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Tuesday, August 28, 2012

A voice crying in the wilderness


The Holy Trinity of Strength Training -- by Bill Starr

If you’re looking to build brute strength, you need to avoid machines and biceps curls. Instead, focus your time in the weight room on a small number of core exercises that hit the main muscle groups.

It’s called keeping it simple—and it works.

We selected three exercises: bench press, back squat and power clean. We called them the Big Three.

The main reason the Big Three works well is that all the energy of an athlete is put into making the large muscles and corresponding attachments stronger. The main problem with routines that consist of numerous exercises is only so much energy is available. When it’s spread out over a dozen or more movements, none receive much attention. Therefore, we do not get stronger.

It’s my observation that those in charge of putting together strength programs in high school, colleges and professional sports have reverted back to the same mistakes their predecessors made in the ʼ60s. There are far too many exercises in nearly every program I’m asked to examine. In truth, the athletes who are using this multi-layered concept aren’t getting that much stronger. They might get a little stronger, but not nearly as much as if they had applied all their energy to moving iron.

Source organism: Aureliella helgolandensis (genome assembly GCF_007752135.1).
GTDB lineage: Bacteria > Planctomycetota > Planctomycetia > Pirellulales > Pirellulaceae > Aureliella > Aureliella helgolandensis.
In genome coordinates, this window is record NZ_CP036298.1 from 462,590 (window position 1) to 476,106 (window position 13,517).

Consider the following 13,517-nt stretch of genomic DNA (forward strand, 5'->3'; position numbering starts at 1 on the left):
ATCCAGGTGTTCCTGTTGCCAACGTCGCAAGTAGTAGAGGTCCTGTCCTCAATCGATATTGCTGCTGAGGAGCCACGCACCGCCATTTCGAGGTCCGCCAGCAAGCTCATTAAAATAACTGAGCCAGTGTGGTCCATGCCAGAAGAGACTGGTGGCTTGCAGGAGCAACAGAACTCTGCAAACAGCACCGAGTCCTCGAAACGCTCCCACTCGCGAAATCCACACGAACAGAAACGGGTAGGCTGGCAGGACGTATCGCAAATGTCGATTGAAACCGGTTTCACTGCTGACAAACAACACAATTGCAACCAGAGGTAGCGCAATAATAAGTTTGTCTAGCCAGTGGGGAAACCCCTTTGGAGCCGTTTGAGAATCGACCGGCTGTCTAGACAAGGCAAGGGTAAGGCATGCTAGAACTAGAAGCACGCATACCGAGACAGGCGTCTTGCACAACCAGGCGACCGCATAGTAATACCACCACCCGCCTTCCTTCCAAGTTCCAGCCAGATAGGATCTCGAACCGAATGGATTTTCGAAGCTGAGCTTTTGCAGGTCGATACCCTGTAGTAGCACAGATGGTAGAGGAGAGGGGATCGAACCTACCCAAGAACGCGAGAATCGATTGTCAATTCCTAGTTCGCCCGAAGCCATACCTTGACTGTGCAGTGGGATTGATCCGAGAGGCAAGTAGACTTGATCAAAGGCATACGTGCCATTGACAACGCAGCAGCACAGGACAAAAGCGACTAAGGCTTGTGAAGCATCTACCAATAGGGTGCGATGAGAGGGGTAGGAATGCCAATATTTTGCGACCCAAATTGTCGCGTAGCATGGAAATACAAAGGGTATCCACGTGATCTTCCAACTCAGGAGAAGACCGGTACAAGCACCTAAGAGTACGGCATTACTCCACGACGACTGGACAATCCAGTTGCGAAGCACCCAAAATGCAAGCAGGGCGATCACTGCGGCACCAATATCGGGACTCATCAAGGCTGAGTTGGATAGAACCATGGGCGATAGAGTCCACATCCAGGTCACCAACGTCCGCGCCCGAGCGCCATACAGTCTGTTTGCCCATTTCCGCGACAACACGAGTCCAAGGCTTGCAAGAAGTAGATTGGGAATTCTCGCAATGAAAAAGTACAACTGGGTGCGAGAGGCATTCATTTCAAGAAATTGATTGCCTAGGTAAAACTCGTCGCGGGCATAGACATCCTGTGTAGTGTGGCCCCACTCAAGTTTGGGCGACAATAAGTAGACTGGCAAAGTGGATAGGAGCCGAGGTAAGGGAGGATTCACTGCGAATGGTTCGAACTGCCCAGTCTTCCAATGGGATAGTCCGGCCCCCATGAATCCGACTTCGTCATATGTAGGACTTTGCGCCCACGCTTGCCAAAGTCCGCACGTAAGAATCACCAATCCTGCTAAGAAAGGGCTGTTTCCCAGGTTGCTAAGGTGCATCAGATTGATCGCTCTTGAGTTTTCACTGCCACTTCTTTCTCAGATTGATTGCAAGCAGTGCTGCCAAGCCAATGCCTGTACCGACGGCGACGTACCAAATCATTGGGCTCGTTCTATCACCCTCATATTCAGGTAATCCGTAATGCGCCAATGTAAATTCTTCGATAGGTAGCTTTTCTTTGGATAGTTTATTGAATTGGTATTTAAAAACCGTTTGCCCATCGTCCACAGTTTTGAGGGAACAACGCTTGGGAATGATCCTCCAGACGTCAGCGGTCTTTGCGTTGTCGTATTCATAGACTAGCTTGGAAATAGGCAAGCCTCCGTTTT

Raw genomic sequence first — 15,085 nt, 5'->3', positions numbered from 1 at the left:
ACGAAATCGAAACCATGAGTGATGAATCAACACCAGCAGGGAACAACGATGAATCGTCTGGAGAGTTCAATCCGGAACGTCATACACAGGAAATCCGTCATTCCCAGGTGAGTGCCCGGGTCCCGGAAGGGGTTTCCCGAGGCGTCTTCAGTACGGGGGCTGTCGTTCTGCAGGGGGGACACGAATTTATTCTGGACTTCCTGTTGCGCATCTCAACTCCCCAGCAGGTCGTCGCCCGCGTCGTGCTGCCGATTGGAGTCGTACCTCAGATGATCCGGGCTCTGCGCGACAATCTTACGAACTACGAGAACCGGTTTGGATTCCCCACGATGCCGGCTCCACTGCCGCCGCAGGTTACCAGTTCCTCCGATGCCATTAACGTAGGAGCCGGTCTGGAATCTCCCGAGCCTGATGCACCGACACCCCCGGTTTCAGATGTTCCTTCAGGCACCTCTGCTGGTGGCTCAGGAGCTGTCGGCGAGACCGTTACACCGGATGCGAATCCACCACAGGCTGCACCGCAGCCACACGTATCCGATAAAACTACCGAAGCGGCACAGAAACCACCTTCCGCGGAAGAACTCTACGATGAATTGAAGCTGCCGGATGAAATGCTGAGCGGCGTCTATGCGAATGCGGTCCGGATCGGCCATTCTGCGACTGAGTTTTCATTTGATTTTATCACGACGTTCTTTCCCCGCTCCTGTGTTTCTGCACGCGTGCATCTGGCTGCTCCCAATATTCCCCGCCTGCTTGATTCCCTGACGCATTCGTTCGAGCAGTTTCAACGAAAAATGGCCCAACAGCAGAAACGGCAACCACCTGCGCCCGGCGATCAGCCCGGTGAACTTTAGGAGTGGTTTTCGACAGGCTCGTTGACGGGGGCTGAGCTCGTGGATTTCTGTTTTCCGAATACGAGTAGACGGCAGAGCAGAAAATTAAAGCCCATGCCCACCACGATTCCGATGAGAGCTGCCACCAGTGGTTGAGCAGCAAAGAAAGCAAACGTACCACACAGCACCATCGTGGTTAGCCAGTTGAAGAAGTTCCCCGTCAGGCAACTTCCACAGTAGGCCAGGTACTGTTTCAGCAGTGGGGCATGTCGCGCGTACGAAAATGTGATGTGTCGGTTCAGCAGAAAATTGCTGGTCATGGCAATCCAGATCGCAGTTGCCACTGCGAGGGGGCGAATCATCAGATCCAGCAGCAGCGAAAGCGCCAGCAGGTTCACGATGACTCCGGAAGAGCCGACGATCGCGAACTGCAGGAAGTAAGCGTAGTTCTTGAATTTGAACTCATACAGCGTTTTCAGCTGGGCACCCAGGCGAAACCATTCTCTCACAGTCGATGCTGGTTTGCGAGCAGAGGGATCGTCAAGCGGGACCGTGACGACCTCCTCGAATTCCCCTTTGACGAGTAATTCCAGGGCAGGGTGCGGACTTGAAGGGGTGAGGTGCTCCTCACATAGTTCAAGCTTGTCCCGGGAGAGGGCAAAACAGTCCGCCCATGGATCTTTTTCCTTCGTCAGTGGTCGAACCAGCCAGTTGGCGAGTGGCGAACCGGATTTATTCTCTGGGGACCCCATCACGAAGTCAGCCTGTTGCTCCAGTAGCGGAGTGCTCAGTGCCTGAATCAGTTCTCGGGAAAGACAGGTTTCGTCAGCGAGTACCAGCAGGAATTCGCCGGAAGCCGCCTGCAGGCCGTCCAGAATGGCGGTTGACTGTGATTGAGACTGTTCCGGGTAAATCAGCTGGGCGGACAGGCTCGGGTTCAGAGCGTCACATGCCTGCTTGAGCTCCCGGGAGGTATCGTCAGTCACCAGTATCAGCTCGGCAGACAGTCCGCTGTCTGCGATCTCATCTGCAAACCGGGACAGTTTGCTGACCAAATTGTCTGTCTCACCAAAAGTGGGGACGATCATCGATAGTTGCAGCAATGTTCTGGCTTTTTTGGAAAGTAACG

Three is the operative number when designing a beginning strength program: three basic exercises for the three major muscle groups done three times a week. This program is equally useful to those starting back into a strength routine after a layoff, as well as those wanting to maintain a high level of strength fitness at any age.

Simplicity is the key to success in strength training—so keep it simple.

Clean



Bench Press



Squat



And yes, always do full squats.


It's good to see Bill Starr still active and preaching the word.

If you do no other workout ever, do the Big Three.

6 comments:

Olave d'Estienne said...

I like this post but I can't figure out why it is called that.

The Anti-Gnostic said...

From my perspective, Starr is a prophet. There is a lot of bad advice out there.

Ingemar said...

Why cleans instead of deadlifts?

The Anti-Gnostic said...

I like the cleans for working on coordination and strength in the extremities. Also, I don't do cardio, and cleans keep my pulse rate up. But deadlifts are great too.

Anonymous said...

All right, AG, I took the challenge. After a few gym sessions....it's awesome. The most notable thing is that seriously, my posture's better. I suspect that the full squats make me concentrate on body alignment-much more important that buffed arms.

The Anti-Gnostic said...

For variety I will mix it up with incline, decline or military presses and hanging cleans and front squats. Every now and again I will work on lower and upper extremities when my knees and shoulders need a break. I also know folks who work on their arms after the big three.

For max days, I just go with squats, deadlifts and a military press. They're probably the safest unless you have a spotter.

Also, the order I keep coming back to is squats, then cleans, then presses. Thanks for the comments.